The 50km was a different battle entirely… economising here, I paid a higher price! My landlord very kindly offered to wax my skis for the weekend and I absolutely could not fault his sweaty hours in a ventilation mask, I had perfect skis both days. However, not arranging someone to give me drinks and food when it was 8°C and blazing sunshine was an error I won’t be making again! Having started steady, reeling in skiers starting a couple of minutes in front and feeling very comfortable, I slowly realised I was starting my transformation in to a hypoglycaemic, desiccated husk that would soon be getting overtaken by skiers starting 25 minutes behind! After stopping and trying to beg drinks from other teams, Petter, a coach from Lillehammer skiklubb saw the desperation in my glazed eyes and pale complexion and started giving me some sort of syrupy cocktail that meant I could finish, even if extremely slowly! Sitting in the carpark outside the nearest supermarket eating and drinking just about anything they stocked that was either sweet or salty, knowing that a long season (and a horrifically long race) was now over was a pretty good feeling. With some big results from Andrew Musgrave and Andrew Young and encouraging improvements on the worldcup stage for both Annika and myself, this season has been a pretty big one for the whole team! Right now, although it’s April, I’m still training hard and trying to make the best possible use of the remaining snow before I head back to the UK for a bit of a break in May. When I return, it will be with all guns blazing, ready to prepare for an Olympic season with a new coach… but more on that later!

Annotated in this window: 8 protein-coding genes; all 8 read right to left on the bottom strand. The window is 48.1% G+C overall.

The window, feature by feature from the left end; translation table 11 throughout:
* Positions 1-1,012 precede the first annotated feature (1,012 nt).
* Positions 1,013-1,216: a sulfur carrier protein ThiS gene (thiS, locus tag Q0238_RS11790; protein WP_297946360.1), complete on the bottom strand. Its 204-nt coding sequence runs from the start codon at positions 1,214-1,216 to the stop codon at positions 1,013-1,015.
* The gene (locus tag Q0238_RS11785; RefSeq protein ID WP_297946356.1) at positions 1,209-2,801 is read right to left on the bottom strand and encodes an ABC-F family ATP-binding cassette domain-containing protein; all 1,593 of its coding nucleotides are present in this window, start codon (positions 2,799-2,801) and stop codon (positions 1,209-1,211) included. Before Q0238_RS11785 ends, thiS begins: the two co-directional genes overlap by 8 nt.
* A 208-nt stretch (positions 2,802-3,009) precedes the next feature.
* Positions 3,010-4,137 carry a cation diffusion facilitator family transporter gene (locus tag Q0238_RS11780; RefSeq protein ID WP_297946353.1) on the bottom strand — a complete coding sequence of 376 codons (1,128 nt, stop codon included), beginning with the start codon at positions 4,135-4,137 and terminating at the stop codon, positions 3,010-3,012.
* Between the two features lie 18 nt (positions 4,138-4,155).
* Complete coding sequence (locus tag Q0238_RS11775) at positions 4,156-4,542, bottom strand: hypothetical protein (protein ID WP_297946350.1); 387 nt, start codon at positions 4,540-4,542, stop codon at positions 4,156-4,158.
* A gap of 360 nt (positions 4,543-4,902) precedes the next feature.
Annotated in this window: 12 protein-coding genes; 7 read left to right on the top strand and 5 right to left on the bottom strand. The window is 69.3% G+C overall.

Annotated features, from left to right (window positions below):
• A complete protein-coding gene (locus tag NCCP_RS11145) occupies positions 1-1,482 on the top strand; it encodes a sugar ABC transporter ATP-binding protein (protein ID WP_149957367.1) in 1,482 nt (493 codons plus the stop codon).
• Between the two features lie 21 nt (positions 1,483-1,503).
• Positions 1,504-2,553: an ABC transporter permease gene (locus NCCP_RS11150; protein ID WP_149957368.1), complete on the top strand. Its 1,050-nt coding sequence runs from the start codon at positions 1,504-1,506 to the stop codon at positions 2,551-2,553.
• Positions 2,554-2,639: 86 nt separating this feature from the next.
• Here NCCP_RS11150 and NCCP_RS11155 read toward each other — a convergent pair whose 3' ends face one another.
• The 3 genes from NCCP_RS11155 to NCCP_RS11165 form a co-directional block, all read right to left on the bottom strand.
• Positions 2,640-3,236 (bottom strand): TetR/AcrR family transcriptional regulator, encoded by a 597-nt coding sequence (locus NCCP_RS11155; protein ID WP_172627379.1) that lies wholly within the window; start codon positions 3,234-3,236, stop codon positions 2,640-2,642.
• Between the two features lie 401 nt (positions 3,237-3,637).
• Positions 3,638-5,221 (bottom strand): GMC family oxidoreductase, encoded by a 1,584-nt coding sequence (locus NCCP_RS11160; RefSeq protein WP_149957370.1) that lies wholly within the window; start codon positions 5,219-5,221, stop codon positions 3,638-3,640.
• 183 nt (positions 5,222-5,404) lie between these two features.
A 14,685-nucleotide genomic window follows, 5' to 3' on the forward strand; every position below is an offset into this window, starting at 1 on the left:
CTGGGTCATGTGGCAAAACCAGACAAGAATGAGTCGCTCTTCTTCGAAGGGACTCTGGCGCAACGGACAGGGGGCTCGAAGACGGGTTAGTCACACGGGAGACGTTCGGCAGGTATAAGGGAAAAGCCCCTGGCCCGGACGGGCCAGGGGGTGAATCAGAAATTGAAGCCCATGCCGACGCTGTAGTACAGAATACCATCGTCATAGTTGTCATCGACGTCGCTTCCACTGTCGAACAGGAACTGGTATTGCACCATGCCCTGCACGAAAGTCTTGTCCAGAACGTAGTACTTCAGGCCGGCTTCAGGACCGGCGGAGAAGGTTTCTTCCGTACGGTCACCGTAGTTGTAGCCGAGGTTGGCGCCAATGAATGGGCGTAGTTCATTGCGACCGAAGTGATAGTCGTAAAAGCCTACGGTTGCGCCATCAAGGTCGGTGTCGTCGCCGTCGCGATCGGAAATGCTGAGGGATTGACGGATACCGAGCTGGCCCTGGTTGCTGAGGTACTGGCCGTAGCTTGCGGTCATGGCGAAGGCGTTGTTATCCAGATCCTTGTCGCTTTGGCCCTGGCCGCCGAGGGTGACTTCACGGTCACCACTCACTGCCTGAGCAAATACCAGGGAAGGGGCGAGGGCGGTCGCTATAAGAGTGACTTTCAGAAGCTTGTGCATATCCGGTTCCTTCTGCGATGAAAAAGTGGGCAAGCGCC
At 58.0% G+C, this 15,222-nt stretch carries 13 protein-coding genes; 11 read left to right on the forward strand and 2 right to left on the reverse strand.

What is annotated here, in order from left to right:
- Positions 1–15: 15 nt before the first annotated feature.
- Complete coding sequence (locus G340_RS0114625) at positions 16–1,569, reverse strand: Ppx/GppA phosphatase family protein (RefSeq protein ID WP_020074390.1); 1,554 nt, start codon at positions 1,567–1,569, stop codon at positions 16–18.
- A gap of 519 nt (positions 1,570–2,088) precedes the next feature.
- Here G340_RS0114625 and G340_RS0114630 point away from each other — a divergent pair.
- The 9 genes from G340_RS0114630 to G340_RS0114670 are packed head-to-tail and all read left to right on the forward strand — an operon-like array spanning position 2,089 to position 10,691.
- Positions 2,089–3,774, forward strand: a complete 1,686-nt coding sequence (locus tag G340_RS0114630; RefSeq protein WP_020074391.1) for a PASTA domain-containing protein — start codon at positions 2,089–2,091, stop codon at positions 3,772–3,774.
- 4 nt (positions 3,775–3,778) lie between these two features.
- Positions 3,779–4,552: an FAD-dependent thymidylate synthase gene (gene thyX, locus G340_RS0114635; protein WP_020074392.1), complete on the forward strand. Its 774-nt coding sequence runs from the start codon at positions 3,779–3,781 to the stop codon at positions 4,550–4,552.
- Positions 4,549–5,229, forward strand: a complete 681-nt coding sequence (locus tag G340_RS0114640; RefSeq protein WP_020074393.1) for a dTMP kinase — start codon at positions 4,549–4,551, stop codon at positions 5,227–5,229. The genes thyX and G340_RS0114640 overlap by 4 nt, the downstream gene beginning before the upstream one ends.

We have a slightly expanded support team for next year that will hopefully bring with it expanded results, but for this season our little team outdid themselves, Roy and Alex organised everything alongside coaching whilst Frank ensured they kept to our comparatively small budget. Our rotating wax team of three ensured we had skis competitive with the best on almost every occasion. Thanks guys!!
In the lead up to the 2018 Olympics I’m going to have Active root in my drinking belt. Active root is a pretty unique, root ginger based sports drink that is made in the UK. A company set up in part by an Edinburgh University friend, I highly recommend this stuff, not least because it tastes so good that I have to really restrain myself to only drink it when training! Check them out – Active Root